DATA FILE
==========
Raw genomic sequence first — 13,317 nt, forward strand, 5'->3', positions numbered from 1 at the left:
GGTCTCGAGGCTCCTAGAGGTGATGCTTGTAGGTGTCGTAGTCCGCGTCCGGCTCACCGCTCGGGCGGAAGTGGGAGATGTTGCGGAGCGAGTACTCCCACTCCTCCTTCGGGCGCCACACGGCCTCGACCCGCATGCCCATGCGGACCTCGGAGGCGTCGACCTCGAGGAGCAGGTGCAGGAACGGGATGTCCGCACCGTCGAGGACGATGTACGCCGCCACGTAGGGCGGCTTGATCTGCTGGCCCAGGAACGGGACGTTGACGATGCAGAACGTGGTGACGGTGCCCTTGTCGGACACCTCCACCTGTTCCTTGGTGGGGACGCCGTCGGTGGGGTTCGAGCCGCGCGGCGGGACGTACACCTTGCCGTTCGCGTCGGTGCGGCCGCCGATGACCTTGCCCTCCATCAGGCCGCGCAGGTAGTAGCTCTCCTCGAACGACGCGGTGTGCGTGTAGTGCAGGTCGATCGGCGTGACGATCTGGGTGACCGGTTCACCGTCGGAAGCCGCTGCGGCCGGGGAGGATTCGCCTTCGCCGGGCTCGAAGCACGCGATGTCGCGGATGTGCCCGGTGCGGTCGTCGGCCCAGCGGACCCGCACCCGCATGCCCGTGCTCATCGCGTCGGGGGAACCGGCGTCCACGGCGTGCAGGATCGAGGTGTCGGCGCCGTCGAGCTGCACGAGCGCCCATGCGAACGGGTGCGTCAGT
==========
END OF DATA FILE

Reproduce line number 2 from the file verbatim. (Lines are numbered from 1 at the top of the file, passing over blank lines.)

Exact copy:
GGTCTCGAGGCTCCTAGAGGTGATGCTTGTAGGTGTCGTAGTCCGCGTCCGGCTCACCGCTCGGGCGGAAGTGGGAGATGTTGCGGAGCGAGTACTCCCACTCCTCCTTCGGGCGCCACACGGCCTCGACCCGCATGCCCATGCGGACCTCGGAGGCGTCGACCTCGAGGAGCAGGTGCAGGAACGGGATGTCCGCACCGTCGAGGACGATGTACGCCGCCACGTAGGGCGGCTTGATCTGCTGGCCCAGGAACGGGACGTTGACGATGCAGAACGTGGTGACGGTGCCCTTGTCGGACACCTCCACCTGTTCCTTGGTGGGGACGCCGTCGGTGGGGTTCGAGCCGCGCGGCGGGACGTACACCTTGCCGTTCGCGTCGGTGCGGCCGCCGATGACCTTGCCCTCCATCAGGCCGCGCAGGTAGTAGCTCTCCTCGAACGACGCGGTGTGCGTGTAGTGCAGGTCGATCGGCGTGACGATCTGGGTGACCGGTTCACCGTCGGAAGCCGCTGCGGCCGGGGAGGATTCGCCTTCGCCGGGCTCGAAGCACGCGATGTCGCGGATGTGCCCGGTGCGGTCGTCGGCCCAGCGGACCCGCACCCGCATGCCCGTGCTCATCGCGTCGGGGGAACCGGCGTCCACGGCGTGCAGGATCGAGGTGTCGGCGCCGTCGAGCTGCACGAGCGCCCATGCGAACGGGTGCGTCAGT